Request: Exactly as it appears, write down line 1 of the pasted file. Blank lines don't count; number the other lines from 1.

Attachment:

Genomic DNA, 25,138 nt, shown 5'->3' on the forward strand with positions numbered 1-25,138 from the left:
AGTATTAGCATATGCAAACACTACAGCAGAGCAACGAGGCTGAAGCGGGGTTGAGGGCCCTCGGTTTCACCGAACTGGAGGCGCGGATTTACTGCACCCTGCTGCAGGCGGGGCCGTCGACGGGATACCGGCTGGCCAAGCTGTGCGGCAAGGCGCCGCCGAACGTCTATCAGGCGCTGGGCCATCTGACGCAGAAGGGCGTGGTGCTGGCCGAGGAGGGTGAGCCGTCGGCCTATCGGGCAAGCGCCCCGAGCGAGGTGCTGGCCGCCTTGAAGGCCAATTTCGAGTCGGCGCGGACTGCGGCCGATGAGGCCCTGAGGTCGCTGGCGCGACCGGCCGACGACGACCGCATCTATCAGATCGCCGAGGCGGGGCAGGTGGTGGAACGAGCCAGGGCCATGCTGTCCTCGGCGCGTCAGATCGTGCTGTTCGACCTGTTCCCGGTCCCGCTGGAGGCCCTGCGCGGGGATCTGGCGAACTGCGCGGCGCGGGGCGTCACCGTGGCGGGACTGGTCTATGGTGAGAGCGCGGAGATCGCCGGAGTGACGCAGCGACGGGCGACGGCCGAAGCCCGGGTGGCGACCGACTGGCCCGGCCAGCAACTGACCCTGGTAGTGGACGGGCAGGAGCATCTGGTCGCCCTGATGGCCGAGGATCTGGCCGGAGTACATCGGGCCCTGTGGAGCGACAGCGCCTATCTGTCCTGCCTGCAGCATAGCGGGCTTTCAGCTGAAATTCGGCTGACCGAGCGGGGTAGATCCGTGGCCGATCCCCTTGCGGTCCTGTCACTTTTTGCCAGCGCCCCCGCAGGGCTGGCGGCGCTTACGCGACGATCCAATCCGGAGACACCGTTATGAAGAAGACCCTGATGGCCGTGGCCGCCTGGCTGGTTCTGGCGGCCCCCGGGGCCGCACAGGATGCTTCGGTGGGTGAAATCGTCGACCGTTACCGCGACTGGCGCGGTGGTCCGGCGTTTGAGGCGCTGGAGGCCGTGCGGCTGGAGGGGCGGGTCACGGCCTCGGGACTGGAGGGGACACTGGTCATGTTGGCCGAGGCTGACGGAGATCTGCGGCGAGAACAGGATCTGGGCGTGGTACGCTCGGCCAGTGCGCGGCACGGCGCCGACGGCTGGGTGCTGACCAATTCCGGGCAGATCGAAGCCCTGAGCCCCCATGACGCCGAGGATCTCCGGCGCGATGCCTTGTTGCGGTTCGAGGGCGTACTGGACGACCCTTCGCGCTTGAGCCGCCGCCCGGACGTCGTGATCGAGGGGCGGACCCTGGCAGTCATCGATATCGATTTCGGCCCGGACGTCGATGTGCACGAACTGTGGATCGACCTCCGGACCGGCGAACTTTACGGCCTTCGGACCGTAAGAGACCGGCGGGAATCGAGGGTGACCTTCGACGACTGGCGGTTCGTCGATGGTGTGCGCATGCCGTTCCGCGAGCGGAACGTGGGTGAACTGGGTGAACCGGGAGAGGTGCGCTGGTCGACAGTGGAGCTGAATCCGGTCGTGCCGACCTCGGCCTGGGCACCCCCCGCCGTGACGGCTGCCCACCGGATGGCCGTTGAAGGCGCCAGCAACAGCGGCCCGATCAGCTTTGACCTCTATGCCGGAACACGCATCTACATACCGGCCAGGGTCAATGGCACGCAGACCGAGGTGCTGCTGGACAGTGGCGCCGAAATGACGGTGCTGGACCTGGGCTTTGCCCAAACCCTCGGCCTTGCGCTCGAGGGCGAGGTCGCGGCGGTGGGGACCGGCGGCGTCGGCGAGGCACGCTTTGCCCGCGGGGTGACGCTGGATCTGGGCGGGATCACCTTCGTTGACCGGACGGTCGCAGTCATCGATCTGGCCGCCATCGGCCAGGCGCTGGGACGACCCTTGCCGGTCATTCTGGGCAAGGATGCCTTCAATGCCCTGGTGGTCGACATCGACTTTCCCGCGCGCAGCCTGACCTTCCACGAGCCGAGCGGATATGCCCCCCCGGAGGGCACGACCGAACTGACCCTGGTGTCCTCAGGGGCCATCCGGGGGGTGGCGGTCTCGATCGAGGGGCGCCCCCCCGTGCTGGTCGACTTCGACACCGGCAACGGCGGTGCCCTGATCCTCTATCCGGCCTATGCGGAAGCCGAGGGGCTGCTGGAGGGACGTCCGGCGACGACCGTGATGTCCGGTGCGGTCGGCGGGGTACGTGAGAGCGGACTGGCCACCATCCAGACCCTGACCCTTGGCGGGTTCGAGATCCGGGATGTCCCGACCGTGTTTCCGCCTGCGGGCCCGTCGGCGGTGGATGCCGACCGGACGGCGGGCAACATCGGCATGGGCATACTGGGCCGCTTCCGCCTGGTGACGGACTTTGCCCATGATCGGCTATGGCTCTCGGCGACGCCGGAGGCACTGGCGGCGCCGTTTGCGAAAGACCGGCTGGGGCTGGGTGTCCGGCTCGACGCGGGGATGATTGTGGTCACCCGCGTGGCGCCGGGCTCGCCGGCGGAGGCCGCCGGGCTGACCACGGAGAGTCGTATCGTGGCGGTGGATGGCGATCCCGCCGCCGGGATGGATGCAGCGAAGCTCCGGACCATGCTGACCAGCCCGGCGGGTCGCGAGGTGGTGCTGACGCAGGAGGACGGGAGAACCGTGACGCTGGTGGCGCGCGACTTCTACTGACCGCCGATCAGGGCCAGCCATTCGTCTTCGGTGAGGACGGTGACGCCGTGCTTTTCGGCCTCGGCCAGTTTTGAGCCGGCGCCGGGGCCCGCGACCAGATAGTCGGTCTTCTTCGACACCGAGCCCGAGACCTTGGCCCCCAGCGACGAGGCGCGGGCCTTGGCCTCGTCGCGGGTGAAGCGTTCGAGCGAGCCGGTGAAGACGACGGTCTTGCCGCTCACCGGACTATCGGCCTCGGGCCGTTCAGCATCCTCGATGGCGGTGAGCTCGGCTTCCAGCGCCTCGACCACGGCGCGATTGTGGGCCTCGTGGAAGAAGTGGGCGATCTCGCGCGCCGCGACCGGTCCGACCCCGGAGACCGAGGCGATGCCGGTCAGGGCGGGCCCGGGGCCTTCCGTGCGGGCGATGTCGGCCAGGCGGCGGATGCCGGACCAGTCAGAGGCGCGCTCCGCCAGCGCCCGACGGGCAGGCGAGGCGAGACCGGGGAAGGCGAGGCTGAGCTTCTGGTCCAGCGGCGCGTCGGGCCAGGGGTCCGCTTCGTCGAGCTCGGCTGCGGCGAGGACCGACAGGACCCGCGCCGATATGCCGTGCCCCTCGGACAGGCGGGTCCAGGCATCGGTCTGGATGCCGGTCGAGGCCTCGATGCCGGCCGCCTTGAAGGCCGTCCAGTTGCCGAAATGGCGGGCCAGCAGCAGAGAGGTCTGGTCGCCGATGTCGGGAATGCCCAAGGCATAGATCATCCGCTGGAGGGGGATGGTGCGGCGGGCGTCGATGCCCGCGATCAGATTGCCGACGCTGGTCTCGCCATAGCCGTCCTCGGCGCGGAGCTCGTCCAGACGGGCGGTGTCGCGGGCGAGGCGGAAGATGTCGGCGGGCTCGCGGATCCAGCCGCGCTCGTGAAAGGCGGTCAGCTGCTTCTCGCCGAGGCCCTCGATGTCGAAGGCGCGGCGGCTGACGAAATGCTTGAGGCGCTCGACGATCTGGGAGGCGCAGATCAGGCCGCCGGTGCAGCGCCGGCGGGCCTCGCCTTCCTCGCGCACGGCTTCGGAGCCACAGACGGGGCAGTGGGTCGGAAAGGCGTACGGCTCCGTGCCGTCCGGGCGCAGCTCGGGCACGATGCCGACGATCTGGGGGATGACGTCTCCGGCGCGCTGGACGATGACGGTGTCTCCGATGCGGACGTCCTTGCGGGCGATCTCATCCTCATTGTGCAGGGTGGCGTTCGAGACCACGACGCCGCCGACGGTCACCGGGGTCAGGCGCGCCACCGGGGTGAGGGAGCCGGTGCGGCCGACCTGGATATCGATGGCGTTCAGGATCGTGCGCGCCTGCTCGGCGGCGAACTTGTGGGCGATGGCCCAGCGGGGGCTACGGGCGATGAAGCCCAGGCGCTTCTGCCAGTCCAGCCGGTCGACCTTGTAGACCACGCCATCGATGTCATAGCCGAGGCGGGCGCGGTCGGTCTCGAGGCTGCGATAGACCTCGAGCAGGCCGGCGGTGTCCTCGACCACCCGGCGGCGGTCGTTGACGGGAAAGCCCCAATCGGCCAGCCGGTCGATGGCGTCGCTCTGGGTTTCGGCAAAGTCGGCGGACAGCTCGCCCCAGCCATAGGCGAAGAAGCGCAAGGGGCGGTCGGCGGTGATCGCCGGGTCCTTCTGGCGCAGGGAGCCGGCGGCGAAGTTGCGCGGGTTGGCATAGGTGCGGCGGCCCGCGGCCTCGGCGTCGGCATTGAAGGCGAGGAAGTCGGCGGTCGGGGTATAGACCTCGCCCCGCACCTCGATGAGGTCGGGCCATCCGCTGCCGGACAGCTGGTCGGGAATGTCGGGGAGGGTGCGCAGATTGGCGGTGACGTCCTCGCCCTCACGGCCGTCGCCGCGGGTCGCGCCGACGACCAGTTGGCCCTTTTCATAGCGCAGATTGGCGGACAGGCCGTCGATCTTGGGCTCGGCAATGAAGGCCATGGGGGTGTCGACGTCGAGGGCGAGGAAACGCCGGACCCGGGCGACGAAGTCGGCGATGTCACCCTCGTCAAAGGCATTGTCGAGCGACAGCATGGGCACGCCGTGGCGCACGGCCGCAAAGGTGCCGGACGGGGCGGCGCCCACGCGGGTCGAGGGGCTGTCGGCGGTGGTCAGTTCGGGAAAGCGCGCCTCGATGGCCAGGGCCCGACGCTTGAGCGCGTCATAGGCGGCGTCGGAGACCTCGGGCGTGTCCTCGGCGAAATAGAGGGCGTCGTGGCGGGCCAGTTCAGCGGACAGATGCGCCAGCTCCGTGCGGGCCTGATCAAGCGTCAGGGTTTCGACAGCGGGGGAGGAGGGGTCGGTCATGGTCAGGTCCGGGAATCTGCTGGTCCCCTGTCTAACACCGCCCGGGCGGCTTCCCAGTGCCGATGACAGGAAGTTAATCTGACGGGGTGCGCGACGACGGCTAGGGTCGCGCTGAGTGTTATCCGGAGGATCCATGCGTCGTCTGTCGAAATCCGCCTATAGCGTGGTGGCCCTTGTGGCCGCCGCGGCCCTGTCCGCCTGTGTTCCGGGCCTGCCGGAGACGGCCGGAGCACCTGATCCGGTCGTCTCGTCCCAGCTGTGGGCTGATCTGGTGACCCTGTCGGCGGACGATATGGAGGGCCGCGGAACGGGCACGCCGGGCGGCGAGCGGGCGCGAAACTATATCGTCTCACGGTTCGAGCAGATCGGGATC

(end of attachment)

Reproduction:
Genomic DNA, 25,138 nt, shown 5'->3' on the forward strand with positions numbered 1-25,138 from the left: